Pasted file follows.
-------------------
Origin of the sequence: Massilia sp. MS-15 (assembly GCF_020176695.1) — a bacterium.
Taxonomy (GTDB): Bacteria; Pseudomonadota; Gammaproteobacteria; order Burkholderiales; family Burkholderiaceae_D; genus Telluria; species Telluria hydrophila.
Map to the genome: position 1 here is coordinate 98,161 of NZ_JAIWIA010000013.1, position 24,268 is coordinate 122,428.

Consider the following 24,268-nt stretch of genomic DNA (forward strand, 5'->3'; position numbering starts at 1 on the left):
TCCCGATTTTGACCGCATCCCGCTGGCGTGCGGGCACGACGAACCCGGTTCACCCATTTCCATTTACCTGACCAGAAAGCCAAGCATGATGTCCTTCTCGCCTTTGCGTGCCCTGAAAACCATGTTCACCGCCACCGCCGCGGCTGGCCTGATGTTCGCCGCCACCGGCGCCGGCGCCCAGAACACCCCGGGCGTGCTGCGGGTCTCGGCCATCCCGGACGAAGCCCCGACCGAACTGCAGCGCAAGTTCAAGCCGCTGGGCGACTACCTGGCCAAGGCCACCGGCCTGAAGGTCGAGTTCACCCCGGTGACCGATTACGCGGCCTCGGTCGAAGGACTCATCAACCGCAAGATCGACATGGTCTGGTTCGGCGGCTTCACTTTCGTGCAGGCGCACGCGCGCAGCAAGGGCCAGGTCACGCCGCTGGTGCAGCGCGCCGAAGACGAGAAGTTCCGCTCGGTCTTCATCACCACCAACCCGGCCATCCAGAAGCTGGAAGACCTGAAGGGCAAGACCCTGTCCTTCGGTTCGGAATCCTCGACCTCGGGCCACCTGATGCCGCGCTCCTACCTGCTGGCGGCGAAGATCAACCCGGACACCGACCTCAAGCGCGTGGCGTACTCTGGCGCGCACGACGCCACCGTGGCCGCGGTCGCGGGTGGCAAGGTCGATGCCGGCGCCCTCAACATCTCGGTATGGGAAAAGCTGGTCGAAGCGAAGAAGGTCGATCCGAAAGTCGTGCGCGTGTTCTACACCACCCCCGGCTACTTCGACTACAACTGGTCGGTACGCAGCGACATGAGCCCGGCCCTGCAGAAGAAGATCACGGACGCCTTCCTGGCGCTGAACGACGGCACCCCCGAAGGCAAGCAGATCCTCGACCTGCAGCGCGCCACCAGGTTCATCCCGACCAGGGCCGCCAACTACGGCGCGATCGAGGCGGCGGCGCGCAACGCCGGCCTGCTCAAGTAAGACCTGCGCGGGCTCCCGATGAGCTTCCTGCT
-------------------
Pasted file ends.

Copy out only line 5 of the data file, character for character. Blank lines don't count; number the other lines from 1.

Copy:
TCCCGATTTTGACCGCATCCCGCTGGCGTGCGGGCACGACGAACCCGGTTCACCCATTTCCATTTACCTGACCAGAAAGCCAAGCATGATGTCCTTCTCGCCTTTGCGTGCCCTGAAAACCATGTTCACCGCCACCGCCGCGGCTGGCCTGATGTTCGCCGCCACCGGCGCCGGCGCCCAGAACACCCCGGGCGTGCTGCGGGTCTCGGCCATCCCGGACGAAGCCCCGACCGAACTGCAGCGCAAGTTCAAGCCGCTGGGCGACTACCTGGCCAAGGCCACCGGCCTGAAGGTCGAGTTCACCCCGGTGACCGATTACGCGGCCTCGGTCGAAGGACTCATCAACCGCAAGATCGACATGGTCTGGTTCGGCGGCTTCACTTTCGTGCAGGCGCACGCGCGCAGCAAGGGCCAGGTCACGCCGCTGGTGCAGCGCGCCGAAGACGAGAAGTTCCGCTCGGTCTTCATCACCACCAACCCGGCCATCCAGAAGCTGGAAGACCTGAAGGGCAAGACCCTGTCCTTCGGTTCGGAATCCTCGACCTCGGGCCACCTGATGCCGCGCTCCTACCTGCTGGCGGCGAAGATCAACCCGGACACCGACCTCAAGCGCGTGGCGTACTCTGGCGCGCACGACGCCACCGTGGCCGCGGTCGCGGGTGGCAAGGTCGATGCCGGCGCCCTCAACATCTCGGTATGGGAAAAGCTGGTCGAAGCGAAGAAGGTCGATCCGAAAGTCGTGCGCGTGTTCTACACCACCCCCGGCTACTTCGACTACAACTGGTCGGTACGCAGCGACATGAGCCCGGCCCTGCAGAAGAAGATCACGGACGCCTTCCTGGCGCTGAACGACGGCACCCCCGAAGGCAAGCAGATCCTCGACCTGCAGCGCGCCACCAGGTTCATCCCGACCAGGGCCGCCAACTACGGCGCGATCGAGGCGGCGGCGCGCAACGCCGGCCTGCTCAAGTAAGACCTGCGCGGGCTCCCGATGAGCTTCCTGCT